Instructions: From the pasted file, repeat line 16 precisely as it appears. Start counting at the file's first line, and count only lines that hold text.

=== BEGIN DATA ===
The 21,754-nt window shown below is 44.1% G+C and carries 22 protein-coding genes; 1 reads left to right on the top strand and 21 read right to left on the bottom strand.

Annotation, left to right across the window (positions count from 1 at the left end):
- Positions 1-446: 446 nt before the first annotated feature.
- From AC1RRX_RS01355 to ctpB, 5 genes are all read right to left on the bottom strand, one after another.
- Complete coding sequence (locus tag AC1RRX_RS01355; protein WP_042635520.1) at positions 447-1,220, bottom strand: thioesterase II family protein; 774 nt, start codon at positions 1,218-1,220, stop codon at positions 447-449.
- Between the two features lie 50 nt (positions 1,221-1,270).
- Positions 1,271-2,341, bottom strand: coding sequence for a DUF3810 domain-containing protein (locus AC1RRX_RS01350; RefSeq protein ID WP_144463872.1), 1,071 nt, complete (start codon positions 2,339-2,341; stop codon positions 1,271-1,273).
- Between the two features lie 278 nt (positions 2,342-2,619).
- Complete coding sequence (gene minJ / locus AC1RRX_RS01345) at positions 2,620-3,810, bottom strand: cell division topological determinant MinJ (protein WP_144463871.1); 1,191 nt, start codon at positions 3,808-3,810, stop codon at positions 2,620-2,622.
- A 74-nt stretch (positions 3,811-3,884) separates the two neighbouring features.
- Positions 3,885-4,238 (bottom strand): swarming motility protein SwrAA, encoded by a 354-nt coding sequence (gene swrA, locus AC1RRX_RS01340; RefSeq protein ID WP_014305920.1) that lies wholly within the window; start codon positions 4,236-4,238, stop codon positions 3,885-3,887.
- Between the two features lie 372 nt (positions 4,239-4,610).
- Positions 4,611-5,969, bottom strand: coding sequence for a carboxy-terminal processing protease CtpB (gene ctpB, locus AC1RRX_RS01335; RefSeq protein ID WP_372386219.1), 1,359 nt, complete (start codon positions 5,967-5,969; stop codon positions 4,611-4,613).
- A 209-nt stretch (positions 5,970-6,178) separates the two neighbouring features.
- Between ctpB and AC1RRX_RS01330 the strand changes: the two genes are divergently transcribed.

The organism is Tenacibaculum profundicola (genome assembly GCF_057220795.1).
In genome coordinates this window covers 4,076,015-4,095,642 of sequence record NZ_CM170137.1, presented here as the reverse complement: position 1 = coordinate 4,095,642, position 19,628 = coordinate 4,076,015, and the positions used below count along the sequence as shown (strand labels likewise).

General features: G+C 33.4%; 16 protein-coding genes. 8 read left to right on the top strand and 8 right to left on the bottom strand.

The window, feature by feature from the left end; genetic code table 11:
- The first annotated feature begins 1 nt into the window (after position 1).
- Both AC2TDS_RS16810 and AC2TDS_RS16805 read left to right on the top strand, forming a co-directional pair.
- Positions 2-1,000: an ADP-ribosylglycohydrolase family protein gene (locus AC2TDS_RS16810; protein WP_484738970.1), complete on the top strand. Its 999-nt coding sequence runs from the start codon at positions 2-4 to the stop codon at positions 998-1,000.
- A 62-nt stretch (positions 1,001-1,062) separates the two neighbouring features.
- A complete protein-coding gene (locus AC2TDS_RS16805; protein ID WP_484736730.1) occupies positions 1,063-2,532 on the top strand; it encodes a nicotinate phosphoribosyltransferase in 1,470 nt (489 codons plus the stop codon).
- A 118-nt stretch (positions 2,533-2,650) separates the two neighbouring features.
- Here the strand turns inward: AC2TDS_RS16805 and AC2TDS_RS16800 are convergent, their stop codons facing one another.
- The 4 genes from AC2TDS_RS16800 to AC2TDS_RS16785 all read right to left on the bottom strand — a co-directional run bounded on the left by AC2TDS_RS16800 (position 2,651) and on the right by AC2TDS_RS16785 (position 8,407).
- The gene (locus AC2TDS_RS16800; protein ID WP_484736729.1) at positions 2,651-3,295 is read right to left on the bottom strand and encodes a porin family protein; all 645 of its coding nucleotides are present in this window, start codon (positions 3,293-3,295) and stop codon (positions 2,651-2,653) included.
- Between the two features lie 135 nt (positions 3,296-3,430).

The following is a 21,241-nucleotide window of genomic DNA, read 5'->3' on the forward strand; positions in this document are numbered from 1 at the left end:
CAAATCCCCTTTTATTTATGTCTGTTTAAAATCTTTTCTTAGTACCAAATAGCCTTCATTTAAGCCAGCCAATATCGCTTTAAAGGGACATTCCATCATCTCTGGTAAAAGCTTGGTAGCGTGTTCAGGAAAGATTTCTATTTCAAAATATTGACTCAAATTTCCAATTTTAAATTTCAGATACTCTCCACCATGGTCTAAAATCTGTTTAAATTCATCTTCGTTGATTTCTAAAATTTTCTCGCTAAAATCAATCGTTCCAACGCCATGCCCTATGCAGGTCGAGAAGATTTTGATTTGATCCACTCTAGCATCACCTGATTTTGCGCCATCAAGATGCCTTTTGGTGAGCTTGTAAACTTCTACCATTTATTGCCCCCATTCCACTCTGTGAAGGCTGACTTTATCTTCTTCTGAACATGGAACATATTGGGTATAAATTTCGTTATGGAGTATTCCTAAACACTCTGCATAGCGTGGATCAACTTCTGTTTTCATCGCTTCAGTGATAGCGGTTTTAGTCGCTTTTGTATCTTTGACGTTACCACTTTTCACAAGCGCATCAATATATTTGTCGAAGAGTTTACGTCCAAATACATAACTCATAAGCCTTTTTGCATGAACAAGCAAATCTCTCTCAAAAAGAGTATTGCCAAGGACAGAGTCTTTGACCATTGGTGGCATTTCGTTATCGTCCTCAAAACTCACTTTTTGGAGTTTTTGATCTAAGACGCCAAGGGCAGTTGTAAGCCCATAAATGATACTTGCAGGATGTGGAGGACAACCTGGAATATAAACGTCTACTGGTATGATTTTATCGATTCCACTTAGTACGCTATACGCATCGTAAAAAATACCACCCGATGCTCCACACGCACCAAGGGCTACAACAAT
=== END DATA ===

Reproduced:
The organism is Tenacibaculum profundicola (genome assembly GCF_057220795.1).